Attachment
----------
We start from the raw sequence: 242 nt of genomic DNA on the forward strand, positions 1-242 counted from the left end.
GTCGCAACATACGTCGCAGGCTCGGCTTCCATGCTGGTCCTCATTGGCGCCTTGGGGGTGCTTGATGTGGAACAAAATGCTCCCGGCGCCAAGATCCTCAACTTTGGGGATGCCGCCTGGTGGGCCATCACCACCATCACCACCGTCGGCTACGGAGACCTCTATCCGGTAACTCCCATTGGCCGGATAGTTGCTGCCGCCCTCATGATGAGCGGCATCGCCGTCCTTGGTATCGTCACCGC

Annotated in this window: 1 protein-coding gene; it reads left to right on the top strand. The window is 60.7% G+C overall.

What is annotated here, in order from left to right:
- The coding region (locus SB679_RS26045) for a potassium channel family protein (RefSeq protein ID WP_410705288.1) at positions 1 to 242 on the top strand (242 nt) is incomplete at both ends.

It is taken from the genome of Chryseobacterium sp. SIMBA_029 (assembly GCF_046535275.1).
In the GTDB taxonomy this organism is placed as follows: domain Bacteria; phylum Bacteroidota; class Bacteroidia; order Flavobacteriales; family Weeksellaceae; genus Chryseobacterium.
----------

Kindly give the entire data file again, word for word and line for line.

We start from the raw sequence: 242 nt of genomic DNA on the forward strand, positions 1-242 counted from the left end.
GTCGCAACATACGTCGCAGGCTCGGCTTCCATGCTGGTCCTCATTGGCGCCTTGGGGGTGCTTGATGTGGAACAAAATGCTCCCGGCGCCAAGATCCTCAACTTTGGGGATGCCGCCTGGTGGGCCATCACCACCATCACCACCGTCGGCTACGGAGACCTCTATCCGGTAACTCCCATTGGCCGGATAGTTGCTGCCGCCCTCATGATGAGCGGCATCGCCGTCCTTGGTATCGTCACCGC

Annotated in this window: 1 protein-coding gene; it reads left to right on the top strand. The window is 60.7% G+C overall.

What is annotated here, in order from left to right:
- The coding region (locus SB679_RS26045) for a potassium channel family protein (RefSeq protein ID WP_410705288.1) at positions 1 to 242 on the top strand (242 nt) is incomplete at both ends.

It is taken from the genome of Chryseobacterium sp. SIMBA_029 (assembly GCF_046535275.1).
In the GTDB taxonomy this organism is placed as follows: domain Bacteria; phylum Bacteroidota; class Bacteroidia; order Flavobacteriales; family Weeksellaceae; genus Chryseobacterium.